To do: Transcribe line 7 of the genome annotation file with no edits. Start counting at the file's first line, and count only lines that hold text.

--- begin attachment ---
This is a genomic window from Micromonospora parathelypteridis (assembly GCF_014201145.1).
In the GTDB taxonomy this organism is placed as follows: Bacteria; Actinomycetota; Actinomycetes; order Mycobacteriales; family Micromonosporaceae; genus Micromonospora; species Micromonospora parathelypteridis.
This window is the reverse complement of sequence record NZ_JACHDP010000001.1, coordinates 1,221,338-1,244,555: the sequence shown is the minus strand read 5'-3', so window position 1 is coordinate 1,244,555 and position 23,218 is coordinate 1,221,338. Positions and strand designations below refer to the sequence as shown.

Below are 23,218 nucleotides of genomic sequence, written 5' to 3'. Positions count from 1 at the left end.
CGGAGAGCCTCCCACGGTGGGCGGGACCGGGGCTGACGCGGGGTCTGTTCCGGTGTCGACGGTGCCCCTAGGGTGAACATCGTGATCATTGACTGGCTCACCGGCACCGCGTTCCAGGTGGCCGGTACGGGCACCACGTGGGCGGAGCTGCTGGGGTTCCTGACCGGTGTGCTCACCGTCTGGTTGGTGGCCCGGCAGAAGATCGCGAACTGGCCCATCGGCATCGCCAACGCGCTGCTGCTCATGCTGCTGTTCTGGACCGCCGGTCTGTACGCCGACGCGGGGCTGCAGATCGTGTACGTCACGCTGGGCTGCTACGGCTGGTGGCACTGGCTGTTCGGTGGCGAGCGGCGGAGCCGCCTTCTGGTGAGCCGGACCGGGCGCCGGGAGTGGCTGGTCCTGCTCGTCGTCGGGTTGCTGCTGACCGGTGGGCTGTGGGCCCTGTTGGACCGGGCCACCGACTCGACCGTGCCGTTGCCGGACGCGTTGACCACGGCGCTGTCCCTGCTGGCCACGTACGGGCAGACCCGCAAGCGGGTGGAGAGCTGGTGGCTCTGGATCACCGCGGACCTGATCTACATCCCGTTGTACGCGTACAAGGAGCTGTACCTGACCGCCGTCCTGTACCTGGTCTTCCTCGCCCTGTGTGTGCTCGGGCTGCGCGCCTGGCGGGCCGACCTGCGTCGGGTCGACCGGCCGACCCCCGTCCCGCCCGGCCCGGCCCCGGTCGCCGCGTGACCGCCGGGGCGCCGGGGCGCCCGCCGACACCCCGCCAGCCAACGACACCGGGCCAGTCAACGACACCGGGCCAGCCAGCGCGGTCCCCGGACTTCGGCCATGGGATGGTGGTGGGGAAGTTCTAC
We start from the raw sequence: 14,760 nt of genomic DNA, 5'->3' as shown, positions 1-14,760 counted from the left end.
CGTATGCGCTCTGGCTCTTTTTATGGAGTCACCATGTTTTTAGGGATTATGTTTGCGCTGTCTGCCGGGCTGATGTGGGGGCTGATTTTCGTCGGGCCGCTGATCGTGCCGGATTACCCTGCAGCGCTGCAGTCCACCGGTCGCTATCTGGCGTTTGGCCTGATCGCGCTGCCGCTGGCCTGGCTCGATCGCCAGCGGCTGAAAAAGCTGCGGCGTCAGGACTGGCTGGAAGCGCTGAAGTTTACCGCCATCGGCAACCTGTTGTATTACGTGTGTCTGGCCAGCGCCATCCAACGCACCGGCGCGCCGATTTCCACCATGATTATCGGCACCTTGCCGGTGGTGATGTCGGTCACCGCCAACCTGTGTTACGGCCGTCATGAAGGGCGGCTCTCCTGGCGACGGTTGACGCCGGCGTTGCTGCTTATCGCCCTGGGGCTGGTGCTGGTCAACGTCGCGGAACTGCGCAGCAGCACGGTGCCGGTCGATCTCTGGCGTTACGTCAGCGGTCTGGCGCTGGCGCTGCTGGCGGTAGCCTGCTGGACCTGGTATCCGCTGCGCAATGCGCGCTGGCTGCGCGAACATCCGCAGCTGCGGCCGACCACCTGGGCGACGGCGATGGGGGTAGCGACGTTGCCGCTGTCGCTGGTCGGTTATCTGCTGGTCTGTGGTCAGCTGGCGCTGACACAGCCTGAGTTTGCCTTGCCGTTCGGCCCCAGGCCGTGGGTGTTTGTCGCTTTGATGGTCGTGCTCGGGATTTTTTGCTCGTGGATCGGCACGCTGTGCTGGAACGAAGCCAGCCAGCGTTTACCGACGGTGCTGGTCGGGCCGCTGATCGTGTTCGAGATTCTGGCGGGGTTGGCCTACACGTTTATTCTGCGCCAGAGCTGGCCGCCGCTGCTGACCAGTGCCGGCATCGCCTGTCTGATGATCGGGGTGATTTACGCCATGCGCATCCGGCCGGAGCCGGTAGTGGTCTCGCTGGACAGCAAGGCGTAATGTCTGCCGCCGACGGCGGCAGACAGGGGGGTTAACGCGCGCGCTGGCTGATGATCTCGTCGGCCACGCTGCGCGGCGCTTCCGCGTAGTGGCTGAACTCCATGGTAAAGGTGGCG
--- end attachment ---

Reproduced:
CGTATGCGCTCTGGCTCTTTTTATGGAGTCACCATGTTTTTAGGGATTATGTTTGCGCTGTCTGCCGGGCTGATGTGGGGGCTGATTTTCGTCGGGCCGCTGATCGTGCCGGATTACCCTGCAGCGCTGCAGTCCACCGGTCGCTATCTGGCGTTTGGCCTGATCGCGCTGCCGCTGGCCTGGCTCGATCGCCAGCGGCTGAAAAAGCTGCGGCGTCAGGACTGGCTGGAAGCGCTGAAGTTTACCGCCATCGGCAACCTGTTGTATTACGTGTGTCTGGCCAGCGCCATCCAACGCACCGGCGCGCCGATTTCCACCATGATTATCGGCACCTTGCCGGTGGTGATGTCGGTCACCGCCAACCTGTGTTACGGCCGTCATGAAGGGCGGCTCTCCTGGCGACGGTTGACGCCGGCGTTGCTGCTTATCGCCCTGGGGCTGGTGCTGGTCAACGTCGCGGAACTGCGCAGCAGCACGGTGCCGGTCGATCTCTGGCGTTACGTCAGCGGTCTGGCGCTGGCGCTGCTGGCGGTAGCCTGCTGGACCTGGTATCCGCTGCGCAATGCGCGCTGGCTGCGCGAACATCCGCAGCTGCGGCCGACCACCTGGGCGACGGCGATGGGGGTAGCGACGTTGCCGCTGTCGCTGGTCGGTTATCTGCTGGTCTGTGGTCAGCTGGCGCTGACACAGCCTGAGTTTGCCTTGCCGTTCGGCCCCAGGCCGTGGGTGTTTGTCGCTTTGATGGTCGTGCTCGGGATTTTTTGCTCGTGGATCGGCACGCTGTGCTGGAACGAAGCCAGCCAGCGTTTACCGACGGTGCTGGTCGGGCCGCTGATCGTGTTCGAGATTCTGGCGGGGTTGGCCTACACGTTTATTCTGCGCCAGAGCTGGCCGCCGCTGCTGACCAGTGCCGGCATCGCCTGTCTGATGATCGGGGTGATTTACGCCATGCGCATCCGGCCGGAGCCGGTAGTGGTCTCGCTGGACAGCAAGGCGTAATGTCTGCCGCCGACGGCGGCAGACAGGGGGGTTAACGCGCGCGCTGGCTGATGATCTCGTCGGCCACGCTGCGCGGCGCTTCCGCGTAGTGGCTGAACTCCATGGTAAAGGTGGCG